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Nokia sees chip shortage easing as profit beats forecasts, shares rise

Finnish telecom equipment maker Nokia said it expects the global semiconductor shortage to ease later this year, as it reported quarterly operating profit that beat market expectations, boosted by solid demand for 5G gear.

The strong performancesent its shares up as much as 7%.

A semiconductor shortage that began around the height of the pandemic in 2020 has affected a range of industries, including telecoms. Nokia said it expects the pressure to ease through the second half of 2022 and the first half of next year.

“The overall direction in the semiconductor industry is positive at the moment, but we did continue to have constraints in the second quarter,” Chief Executive Pekka Lundmark said in an interview.

“Our order book would have enabled a faster growth had there been more components available.”

Supply-chain disruptions also led to increased costs, eroding margins, and forcing companies to increase prices.

Demand for chips is expected to fall later this year as smartphone and PC sales cool, increasing supply to other industries.

While Nokia’s margin fell slightly in the quarter, rival Ericsson’s (ERICb.ST) quarterly core earnings missed expectations.

“Following the margin warning last week from peer Ericsson, we think Nokia is performing well in the face of inflation and supply chain risks and we continue to see strong margin expansion opportunities beyond near-term headwinds,” Citi analysts wrote in a research report.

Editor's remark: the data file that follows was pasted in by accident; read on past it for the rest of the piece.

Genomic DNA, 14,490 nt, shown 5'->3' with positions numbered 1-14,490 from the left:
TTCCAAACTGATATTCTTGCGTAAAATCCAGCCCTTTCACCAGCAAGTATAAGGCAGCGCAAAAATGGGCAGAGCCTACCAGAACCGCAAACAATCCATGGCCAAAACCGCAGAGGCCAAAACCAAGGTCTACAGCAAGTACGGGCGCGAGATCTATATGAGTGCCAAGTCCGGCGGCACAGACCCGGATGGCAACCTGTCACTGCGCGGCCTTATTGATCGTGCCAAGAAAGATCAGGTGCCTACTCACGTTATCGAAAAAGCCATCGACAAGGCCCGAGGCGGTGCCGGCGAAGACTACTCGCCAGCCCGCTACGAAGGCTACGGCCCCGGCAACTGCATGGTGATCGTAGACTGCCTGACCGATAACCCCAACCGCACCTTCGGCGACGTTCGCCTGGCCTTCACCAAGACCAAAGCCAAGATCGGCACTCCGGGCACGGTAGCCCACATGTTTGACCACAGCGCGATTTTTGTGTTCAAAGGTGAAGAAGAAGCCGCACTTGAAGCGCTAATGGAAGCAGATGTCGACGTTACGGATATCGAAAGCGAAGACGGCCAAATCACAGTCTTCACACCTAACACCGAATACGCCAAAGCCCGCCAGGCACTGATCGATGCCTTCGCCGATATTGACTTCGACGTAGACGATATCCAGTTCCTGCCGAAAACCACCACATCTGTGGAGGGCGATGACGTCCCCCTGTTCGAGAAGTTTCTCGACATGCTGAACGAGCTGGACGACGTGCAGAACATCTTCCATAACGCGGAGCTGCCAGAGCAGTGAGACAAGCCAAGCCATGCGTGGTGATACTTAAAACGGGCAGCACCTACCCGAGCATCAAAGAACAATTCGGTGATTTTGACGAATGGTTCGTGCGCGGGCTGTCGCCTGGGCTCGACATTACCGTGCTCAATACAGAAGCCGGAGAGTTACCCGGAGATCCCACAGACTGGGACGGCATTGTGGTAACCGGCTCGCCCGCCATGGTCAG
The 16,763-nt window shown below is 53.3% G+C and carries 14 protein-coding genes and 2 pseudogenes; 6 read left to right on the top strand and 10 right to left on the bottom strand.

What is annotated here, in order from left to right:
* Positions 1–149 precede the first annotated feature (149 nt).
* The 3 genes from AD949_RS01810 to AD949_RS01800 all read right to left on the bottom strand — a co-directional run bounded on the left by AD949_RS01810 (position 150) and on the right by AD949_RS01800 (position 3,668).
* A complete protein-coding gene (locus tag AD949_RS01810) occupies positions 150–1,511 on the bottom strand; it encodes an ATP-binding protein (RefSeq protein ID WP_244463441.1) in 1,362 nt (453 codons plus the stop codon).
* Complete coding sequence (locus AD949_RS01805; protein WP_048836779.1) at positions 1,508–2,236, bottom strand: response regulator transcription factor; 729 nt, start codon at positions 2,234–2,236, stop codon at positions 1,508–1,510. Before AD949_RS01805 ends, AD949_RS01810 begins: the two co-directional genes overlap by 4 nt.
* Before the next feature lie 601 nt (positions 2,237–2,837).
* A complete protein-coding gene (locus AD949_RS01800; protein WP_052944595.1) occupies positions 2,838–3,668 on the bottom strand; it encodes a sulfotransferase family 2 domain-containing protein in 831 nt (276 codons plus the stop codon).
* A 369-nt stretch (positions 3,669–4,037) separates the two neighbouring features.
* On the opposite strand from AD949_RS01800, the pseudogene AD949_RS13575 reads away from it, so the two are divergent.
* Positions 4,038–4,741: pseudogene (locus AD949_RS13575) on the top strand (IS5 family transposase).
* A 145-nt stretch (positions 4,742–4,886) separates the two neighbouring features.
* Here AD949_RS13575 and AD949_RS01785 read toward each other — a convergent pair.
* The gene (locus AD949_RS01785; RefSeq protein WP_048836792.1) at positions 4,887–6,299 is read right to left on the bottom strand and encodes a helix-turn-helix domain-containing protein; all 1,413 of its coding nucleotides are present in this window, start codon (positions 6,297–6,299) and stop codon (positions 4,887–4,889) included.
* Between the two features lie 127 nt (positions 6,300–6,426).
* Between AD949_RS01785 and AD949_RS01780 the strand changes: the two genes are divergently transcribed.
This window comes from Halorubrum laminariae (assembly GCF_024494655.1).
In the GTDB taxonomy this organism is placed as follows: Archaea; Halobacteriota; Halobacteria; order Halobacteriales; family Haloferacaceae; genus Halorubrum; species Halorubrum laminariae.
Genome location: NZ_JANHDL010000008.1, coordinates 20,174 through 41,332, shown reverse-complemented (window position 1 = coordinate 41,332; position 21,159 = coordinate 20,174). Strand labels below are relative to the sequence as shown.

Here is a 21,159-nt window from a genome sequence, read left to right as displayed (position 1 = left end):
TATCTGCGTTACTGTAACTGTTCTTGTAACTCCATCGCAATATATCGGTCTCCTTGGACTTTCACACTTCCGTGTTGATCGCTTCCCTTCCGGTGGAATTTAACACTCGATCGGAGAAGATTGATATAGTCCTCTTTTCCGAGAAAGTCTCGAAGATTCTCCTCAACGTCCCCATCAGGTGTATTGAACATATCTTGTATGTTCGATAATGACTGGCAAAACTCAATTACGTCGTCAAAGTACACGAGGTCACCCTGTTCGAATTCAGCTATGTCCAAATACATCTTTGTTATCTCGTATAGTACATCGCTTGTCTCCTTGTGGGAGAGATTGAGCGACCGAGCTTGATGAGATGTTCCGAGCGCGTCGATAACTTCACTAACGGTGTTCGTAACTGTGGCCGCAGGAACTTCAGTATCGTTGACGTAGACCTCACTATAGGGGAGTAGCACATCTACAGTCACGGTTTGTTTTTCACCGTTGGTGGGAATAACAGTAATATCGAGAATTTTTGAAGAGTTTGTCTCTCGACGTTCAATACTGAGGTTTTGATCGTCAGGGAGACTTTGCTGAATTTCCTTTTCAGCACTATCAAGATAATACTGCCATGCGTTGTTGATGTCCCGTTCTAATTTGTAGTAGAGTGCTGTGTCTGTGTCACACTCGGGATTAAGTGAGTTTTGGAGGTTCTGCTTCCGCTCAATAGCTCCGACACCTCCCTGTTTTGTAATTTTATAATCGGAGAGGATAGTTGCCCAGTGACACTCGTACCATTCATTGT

The company affirmed its full-year net sales outlook of between 23.5 billion euros and 24.7 billion euros, and comparable operating margin guidance of 11% to 13.5%.

Nokia’s second-quarter comparable operating profit rose to 714 million euros ($729.71 million) from 682 million last year, beating the 636.52 million euro mean forecast of 11 analysts polled by Refinitiv.

Lundmark said Nokia is passing on cost increases to all new contracts, but it is hard to do that for existing clients.

Net sales grew 11% in the quarter to 5.87 billion euros, beating estimates of 5.60 billion.

The company, which said in April it was pulling out of Russia following the Ukraine invasion, is continuing with its exit process.

“The clear majority of the exit will have been done by the end of the year. We are in discussions now with our customers there on how to do all the practical things but all our main offices in Russia have delivered notices to our people,” Lundmark said. Reuters

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